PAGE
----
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Parkinsonism Relat Disord. 2014 Dec;20(12):1394-8. doi: 10.1016/j.parkreldis.2014.10.008. Epub 2014 Oct 15.

Diabetes mellitus is independently associated with more severe cognitive impairment in Parkinson disease.

Author information

1
Department of Radiology, University of Michigan, Ann Arbor, MI, USA; Department of Neurology, University of Michigan, Ann Arbor, MI, USA; Neurology Service and GRECC, VAAAHS, Ann Arbor, MI, USA. Electronic address: nbohnen@umich.edu.
2
Department of Neurology, University of Michigan, Ann Arbor, MI, USA.
3
Department of Radiology, University of Michigan, Ann Arbor, MI, USA.
4
Department of Neurology, University of Michigan, Ann Arbor, MI, USA; Neurology Service and GRECC, VAAAHS, Ann Arbor, MI, USA; Michigan Alzheimer Disease Center, Ann Arbor, MI, USA.
5
Department of Radiology, University of Michigan, Ann Arbor, MI, USA; Department of Neurology, University of Michigan, Ann Arbor, MI, USA.

Abstract

BACKGROUND:

There is increasing interest in interactions between metabolic syndromes and neurodegeneration. Diabetes mellitus (DM) contributes to cognitive impairment in the elderly but its effect in Parkinson disease (PD) is not well studied.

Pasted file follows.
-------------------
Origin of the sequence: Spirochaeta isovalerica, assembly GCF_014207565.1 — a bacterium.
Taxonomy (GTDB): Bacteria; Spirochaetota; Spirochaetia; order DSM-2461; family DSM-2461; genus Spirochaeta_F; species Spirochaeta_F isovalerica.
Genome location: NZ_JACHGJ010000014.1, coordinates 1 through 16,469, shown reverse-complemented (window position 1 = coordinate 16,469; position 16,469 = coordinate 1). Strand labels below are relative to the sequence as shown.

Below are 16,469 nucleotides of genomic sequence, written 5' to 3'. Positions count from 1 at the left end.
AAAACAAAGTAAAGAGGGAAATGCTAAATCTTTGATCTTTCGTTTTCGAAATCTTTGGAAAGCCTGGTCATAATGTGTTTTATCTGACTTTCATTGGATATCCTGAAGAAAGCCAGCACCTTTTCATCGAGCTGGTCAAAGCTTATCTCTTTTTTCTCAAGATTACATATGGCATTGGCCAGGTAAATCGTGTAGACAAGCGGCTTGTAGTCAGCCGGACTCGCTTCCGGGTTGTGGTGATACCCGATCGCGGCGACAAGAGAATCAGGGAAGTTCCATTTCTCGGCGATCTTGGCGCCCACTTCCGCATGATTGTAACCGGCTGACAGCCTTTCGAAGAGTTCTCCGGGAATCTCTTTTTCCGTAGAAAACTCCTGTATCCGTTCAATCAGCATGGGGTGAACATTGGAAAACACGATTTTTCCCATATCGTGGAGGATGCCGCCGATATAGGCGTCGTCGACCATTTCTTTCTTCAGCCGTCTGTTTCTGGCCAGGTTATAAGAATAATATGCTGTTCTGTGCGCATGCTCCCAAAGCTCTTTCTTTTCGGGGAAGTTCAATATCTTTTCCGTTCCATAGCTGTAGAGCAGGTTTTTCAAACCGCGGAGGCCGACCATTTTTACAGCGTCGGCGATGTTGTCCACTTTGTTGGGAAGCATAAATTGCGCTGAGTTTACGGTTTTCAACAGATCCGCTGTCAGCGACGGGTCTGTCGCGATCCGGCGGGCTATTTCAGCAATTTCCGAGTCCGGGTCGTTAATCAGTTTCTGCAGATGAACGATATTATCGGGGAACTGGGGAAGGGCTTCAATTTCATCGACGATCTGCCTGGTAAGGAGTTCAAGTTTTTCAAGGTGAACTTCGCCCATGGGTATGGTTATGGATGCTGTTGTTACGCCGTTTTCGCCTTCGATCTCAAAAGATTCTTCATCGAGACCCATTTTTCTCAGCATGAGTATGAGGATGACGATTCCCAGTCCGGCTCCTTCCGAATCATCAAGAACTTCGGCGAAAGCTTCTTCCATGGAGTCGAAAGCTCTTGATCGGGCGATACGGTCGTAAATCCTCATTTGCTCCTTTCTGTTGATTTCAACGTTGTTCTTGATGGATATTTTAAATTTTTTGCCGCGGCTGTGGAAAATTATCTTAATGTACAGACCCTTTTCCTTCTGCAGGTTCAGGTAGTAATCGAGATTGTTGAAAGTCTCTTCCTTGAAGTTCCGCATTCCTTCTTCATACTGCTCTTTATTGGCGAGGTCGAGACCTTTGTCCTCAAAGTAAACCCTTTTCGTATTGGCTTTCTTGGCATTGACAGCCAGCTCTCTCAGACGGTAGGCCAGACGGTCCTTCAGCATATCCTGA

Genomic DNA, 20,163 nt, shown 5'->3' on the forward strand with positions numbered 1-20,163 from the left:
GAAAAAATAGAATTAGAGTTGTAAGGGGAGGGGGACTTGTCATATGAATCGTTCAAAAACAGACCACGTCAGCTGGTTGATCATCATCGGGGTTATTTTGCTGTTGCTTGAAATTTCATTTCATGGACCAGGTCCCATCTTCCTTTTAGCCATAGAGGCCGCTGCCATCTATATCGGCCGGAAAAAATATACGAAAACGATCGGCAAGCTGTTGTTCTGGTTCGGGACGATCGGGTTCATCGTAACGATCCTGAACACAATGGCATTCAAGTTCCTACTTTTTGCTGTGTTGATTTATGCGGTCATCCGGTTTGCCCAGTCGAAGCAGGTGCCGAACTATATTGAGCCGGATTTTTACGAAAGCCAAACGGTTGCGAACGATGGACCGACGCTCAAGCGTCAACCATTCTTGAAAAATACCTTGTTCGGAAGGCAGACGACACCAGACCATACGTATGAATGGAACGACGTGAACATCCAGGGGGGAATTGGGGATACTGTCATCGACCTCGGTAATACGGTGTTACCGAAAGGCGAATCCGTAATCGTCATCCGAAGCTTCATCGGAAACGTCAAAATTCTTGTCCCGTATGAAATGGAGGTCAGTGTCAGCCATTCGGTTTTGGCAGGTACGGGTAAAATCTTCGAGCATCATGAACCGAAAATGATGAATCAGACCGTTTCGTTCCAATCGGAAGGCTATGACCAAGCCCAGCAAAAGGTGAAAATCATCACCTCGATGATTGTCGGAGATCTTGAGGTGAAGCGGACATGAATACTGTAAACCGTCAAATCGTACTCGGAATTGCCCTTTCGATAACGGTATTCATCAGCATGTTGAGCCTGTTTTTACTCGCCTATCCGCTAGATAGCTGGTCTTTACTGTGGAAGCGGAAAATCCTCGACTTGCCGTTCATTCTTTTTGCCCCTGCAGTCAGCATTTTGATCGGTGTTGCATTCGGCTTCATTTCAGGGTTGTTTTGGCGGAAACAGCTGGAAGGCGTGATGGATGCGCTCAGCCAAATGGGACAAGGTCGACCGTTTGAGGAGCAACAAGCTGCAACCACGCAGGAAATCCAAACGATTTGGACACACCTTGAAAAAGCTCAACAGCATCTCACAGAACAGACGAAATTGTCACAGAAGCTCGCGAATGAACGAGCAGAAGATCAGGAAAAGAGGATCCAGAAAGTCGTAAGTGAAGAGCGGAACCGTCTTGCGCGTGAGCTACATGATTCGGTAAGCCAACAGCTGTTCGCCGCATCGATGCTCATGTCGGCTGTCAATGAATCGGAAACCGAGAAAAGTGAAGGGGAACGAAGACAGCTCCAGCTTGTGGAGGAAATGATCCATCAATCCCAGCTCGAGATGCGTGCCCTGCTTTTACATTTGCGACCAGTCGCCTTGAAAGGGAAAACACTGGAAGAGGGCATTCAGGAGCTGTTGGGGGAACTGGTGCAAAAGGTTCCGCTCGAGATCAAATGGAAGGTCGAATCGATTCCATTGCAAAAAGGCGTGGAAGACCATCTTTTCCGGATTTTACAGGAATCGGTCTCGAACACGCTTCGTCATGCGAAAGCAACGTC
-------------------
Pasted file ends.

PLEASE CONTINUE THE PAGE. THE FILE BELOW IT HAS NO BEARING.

OBJECTIVE:

To investigate effects of comorbid DM on cognition in PD independent from PD-specific primary neurodegenerations.

METHODS:

Cross-sectional study. Patients with PD (n = 148); age 65.6 ± 7.4 years, Hoehn and Yahr stage 2.4 ± 0.6, with (n = 15) and without (n = 133) comorbid type II DM, underwent [(11)C]methyl-4-piperidinyl propionate (PMP) acetylcholinesterase (AChE) PET imaging to assess cortical cholinergic denervation, [(11)C]dihydrotetrabenazine (DTBZ) PET imaging to assess nigrostriatal denervation, and neuropsychological assessments. A global cognitive Z-score was calculated based on normative data. Analysis of covariance was performed to determine cognitive differences between subjects with and without DM while controlling for nigrostriatal denervation, cortical cholinergic denervation, levodopa equivalent dose and education covariates.

RESULTS:

There were no significant differences in age, gender, Hoehn and Yahr stage or duration of disease between diabetic and non-diabetic PD subjects. There was a non-significant trend toward lower years of education in the diabetic PD subjects compared with non-diabetic PD subjects. PD diabetics had significantly lower mean (±SD) global cognitive Z-scores (-0.98 ± 1.01) compared to the non-diabetics (-0.36 ± 0.91; F = 7.78, P = 0.006) when controlling for covariate effects of education, striatal dopaminergic denervation, and cortical cholinergic denervation (total model F = 8.39, P < 0.0001).

CONCLUSION:

Diabetes mellitus is independently associated with more severe cognitive impairment in PD likely through mechanisms other than disease-specific neurodegenerations.

KEYWORDS:

Acetylcholine; Cognitive impairment; Diabetes mellitus; Dopamine; PET; Parkinson disease

PMID:
25454317
PMCID:
PMC4314515
DOI:
10.1016/j.parkreldis.2014.10.008
[Indexed for MEDLINE]
Free PMC Article

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